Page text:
The illustrations are absolutely gorgeous, using dappled tones and bright colours to pop the fish against the background, which heads to absolute black as we dive many fathoms deep. The expressions of the fish are hilarious, particularly the lanternfish, who has the expression of a country yokel in every B-grade Western ever made!

I recommend this for those with curious children, who ask a million why’s and have an interest in what exactly goes on, under the surface of our great oceans. Age 2+.

Reviewed by Sarah Forster

I am Jellyfish
by Ruth Paul
Published by Puffin
ISBN 9780143771159



Book Review: The Christmas Tree Tangle, by Margaret Mahy

Available in bookshops nationwide. 

Icv_the_christmas_tree_tangle am sadly just a decade too old to have actually grown up with this book, but I wish I had! Mahy is fabulous fun in this tale of a hapless kitten stuck up a Christmas Tree.

It has all the elements we know and love Mahy for: flawless rhyme, rhythm and cadence, a solid story in several acts, and a wicked sense of fun. And the word ‘horrakapotchkin’ – probably my favourite of all the coined words Mahy uses.

The feel of this as you read it is similar to singing the 12 days of Christmas, or I know an Old Lady who Swallowed a Fly. First cat, then dog, then goat, then pigs ascend the tree, and as the story builds we have a couplet given to each: The cat splits the night with a woeful wail, the dog barks in the Christmas night, the goat teeters, entreating, while the kitting clings with her claws to the Christmas star.

Spoiler alert – none of these animals are quite as good at climbing as the kitten… but they do make extremely good stepping stones!

Sarah Davis’s illustrations are playful and wild, matching the tone of the book perfectly. The things that befall the animals are hilarious – the cat’s tail gets caught in the teeth of a nutcracker ornament, while the dog is tangled in some pretty strong beads. And the manner in which the child at the end ascends the tree is perfect – using a collection of Christmas-themed helium balloons. (Check out Sarah Davis’s article on The Sapling about her attempts at illustrating the kitten!)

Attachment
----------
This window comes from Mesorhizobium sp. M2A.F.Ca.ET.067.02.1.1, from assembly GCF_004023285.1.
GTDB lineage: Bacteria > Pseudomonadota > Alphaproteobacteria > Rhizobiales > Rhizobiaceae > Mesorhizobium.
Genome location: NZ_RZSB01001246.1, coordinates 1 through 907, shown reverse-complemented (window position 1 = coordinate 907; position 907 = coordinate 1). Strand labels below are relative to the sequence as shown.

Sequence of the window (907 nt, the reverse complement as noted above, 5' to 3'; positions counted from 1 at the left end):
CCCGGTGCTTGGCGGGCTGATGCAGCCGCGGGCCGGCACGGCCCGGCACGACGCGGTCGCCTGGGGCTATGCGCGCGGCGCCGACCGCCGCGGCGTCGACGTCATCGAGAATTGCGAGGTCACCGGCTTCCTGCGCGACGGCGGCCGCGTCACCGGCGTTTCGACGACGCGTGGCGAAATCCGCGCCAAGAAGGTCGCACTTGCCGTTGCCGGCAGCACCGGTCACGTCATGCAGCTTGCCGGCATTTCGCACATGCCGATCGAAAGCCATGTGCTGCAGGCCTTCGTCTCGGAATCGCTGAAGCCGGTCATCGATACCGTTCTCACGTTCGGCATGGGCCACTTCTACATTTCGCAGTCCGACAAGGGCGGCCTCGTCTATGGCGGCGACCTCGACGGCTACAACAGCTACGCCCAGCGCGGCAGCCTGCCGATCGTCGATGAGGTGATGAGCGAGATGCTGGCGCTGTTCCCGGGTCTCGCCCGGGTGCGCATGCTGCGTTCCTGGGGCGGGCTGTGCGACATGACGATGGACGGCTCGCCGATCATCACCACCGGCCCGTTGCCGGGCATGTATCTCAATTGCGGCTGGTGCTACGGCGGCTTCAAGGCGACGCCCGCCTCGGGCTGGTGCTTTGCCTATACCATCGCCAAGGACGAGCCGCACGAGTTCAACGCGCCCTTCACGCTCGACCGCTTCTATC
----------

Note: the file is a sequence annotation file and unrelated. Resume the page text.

Buy and read this with your children this Christmas (if you can find a copy!): our copy is going under the tree as a Christmas Eve read.

Reviewed by Sarah Forster

The Christmas Tree Tangle
by Margaret Mahy, illustrated by Sarah Davis
Published by Penguin Random House
ISBN 97801437709800

Book Review: Scarface Claw, Hold Tight, by Lynley Dodd

Available in bookshops nationwide.

cv_scarface_claw_hold_tightWhat child doesn’t like Hairy Maclary books? One of the benefits of living in Tauranga is taking my grandchildren to see yhe wonderful Hairy Maclary statues at The Strand down by the water. They make me realise how universal these characters are. All ages stroke them and comment about the books.

“The morning was peaceful
The birds in the trees
were fluffing their feathers
and teasing the bees.
Sunning himself
as he settled each paw
was lazy old sleepyhead,
Scarface Claw.”

Scarface gets himself in a bit of a jam , sunning himself on top of a car which drives off. Poor old Scarface hangs on for dear life.

As usual Lynley Dodd has written a book that small children just love. I read this to 3-year-old Quinn. She hung on every word, looking at the illustrations pointing to poor old Scarface clinging on for dear life. She was quite sure that he would fall off and hurt himself and end up at the vets. Quite a relief when we came to the end of the story and she saw that he survived.

Reviewed by Christine Frayling

Scarface Claw, Hold Tight
by Lynley Dodd
Published by Puffin
ISBN 9780143770985

Book Review: Aotearoa, by Gavin Bishop

Available in bookshops nationwide.

cv_aotearoa_the_new_zealand_storyGavin Bishop’s Aotearoa has been atop the Nielsen Bestsellers list virtually since its release. I spotted Gavin at the Storylines Hui the day after it was launch and he said ‘It sold 140 copies at the launch! I’ve never written a bestseller!’